Tuesday, December 04, 2007


Don't be a miner in the Ukraine. That's the best advice I can give right now.

President Victor Yushchenko ordered the suspension of operations at the Zasyadko coal-mine in the Donetsk region of eastern Ukraine after a third, and fatal, explosion in the mine on Sunday. His political rival, Prime Minister Victor Yanukovich, has also issued a public call for suspending mine operations.

Better late then never I suppose...unless you're already dead.

Mineweb reports a videotape, prepared and posted on the internet by the miners, following the November 18 explosion, shows that dangerous concentrations of methane gas were chronic in the mine at the 8% level. (Methane is potentially explosive at concentrations of between 5 and 15%). The miners also say that gas detection and equipment shutoff systems had been disabled, in order to facilitate what the miners call an extreme mining production plan, impossible to fulfill.

A local mining source told Mineweb: "They have very old, almost non-operational methane detection equipment, and workers are pushed by [company director Yefim Zvyagilsky] to work without enough security. The problem is that the country needs coking coal for steel making."

Miners say the mine's chairman and apparent proprietor, Yefim Zvagilsky, is to blame for unsafe working conditions at the mine, and for imposing steep shift production quotas that led to the suppression of methane detection and shut-off systems.

Zvagilsky is the chairman of the mine company's board of directors. He is well-known as an entrepreneur in the Ukraine, a parliamentary deputy, and for five days in September 1993, Zvagilsky was prime minister. He also appears to be the controlling shareholder of the company, though the circumstances in which the state transferred its control of the mine are unclear. Yuri Zayets, head of the Zasyadko coal mine's trade union, told Mineweb "the owner of the mine is the Ukrainian government. But it landed on to the staff of the mine for operations." This is disputed by Donetskugol, the state enterprise which used to own Zasyadko. A source there told Mineweb: "The Zasyadko mine is no longer on the books of our enterprise" The source claimed he was unable to say when it was sold, or to whom.

Mineweb has repeatedly requested that Zvagilsky respond to questions. A secretary at his office said she would attempt to pass questions to him, but Zvagilsky has refused to reply.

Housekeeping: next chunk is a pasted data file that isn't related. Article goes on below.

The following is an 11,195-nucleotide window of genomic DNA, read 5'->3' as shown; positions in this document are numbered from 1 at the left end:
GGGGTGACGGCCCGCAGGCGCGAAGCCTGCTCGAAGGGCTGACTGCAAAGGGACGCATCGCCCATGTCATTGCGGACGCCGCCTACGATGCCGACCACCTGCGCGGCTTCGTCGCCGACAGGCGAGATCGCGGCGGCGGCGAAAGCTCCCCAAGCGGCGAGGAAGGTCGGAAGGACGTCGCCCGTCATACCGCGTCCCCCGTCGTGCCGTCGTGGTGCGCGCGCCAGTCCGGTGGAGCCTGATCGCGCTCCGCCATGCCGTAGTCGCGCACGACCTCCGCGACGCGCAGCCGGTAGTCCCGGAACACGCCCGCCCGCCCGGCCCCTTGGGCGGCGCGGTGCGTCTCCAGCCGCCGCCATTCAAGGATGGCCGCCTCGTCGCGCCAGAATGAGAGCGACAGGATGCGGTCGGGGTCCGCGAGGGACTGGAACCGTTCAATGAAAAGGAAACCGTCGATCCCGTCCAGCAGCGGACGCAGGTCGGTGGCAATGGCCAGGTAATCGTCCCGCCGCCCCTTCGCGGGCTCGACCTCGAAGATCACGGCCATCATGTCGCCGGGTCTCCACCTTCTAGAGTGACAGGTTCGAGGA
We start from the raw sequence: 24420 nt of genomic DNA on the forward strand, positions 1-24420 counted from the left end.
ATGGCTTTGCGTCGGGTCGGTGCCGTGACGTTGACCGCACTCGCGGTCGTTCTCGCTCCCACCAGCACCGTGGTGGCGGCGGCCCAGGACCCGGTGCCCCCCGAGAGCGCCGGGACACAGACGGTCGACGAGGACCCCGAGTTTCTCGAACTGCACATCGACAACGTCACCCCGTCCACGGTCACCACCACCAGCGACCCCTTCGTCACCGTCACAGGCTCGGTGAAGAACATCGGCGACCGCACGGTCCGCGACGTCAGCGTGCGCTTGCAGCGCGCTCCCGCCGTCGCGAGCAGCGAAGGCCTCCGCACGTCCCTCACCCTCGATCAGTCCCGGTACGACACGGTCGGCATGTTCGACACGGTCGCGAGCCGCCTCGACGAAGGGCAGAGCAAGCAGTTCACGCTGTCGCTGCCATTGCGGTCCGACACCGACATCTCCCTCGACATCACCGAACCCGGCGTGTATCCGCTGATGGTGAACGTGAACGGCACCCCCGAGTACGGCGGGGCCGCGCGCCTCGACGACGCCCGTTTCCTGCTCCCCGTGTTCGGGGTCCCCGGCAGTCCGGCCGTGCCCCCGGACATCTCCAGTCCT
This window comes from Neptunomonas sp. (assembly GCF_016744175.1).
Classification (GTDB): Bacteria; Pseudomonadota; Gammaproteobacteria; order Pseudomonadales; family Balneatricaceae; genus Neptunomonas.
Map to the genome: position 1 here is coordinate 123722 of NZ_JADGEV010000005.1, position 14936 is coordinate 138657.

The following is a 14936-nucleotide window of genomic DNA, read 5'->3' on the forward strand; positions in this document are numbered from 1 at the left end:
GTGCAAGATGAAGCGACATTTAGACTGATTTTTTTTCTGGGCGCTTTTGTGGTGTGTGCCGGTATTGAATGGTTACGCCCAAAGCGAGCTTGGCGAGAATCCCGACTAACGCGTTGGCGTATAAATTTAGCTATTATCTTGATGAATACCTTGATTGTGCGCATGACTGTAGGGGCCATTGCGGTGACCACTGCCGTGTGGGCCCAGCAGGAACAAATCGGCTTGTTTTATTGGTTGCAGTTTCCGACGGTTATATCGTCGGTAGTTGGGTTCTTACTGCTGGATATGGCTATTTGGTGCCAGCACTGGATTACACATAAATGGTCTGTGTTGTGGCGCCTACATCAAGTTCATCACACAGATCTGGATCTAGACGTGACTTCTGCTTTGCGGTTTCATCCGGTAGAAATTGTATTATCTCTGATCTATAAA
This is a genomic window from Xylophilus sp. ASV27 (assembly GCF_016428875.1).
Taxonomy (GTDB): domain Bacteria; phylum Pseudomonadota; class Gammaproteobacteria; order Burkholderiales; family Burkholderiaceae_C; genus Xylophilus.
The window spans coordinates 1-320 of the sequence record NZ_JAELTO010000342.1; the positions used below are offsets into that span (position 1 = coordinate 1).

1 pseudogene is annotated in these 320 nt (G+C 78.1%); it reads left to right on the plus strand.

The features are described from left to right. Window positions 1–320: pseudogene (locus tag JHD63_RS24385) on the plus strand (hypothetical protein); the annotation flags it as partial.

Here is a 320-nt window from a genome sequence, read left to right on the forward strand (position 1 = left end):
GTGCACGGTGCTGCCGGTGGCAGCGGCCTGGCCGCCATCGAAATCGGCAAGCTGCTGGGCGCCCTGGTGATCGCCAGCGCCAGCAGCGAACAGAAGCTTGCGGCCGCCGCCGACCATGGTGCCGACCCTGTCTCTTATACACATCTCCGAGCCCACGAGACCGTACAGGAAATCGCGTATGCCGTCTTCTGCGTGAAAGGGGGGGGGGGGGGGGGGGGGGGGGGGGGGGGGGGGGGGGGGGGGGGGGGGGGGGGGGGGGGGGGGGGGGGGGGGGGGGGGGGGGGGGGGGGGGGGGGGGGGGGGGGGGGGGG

The following is from the web site of the International Federation of Chemical, Energy, Mine and General Workers' Unions.

String of Blasts Hit Ukraine’s Zasyadko Coal Mine, Killing 5 More, Injuring 44 Workers

Thirteen days after an explosion inside an eastern Ukrainian coal mine killed 101 workers, a second methane blast at privately-held Zasyadko’s mine near Donetsk sent 44 miners to the hospital. This second explosion happened at 05h00 on Saturday, 1 December.

And then on Sunday, 2 December, a third blast inside the stricken mine killed five rescue workers. Thirty-three rescue workers and 33 other miners were injured in this third blast. Many of the hospitalised are in serious condition.

The explosions follow the worst Ukrainian coal disaster in recent years. The death count from the 18 November explosion, deep inside several shafts of Zasyadko’s Donbass region mine, reached 101 on 29 November, when a worker died in a Donetsk hospital. Ten miners remain unaccounted for from that methane explosion, which occurred 1,000 metres below ground. Another 40 miners remain hospitalised.

The ICEM had sent its condolences to both the Ukrainian Coal Industry Workers’ Union (PRUP) and the Independent Miners’ Union of Ukraine.

The cause of the 18 November explosion is believed to be defect electrical equipment. Reportedly, sensors did not show a build-up of methane gas. The mine was privatised by state-run Donetskugol and assets transferred to prominent Ukrainian politician Efim Zvyagilsky. Igor Gryaznov serves as director of the enterprise. It yields 10,000 tons per day, and is one of Ukraine’s larger collieries.

The Zasyadjo mine has a history of tragedies. One worker died in February 2007, while in September 2006, 13 miners were killed due to a methane blast. In 2002, 20 miners were killed in the same manner, a tragedy which brought criminal charges to six managers of the mine for violation of safety procedures. Other tragedies happened at Zasyadjo in 2001, when 55 lives were lost, and in 1999, when 50 miners perished.

Also in Ukraine, on 25 November, two miners were killed and one seriously injured when a rock slide caused a shaft to collapse. That occurred at the Arbis coal mine, also eastern Ukraine, but in the Lugansk region. The same day, a fire occurred inside a shaft in the Belorechenskaya mine in the same region. There were no fatalities there

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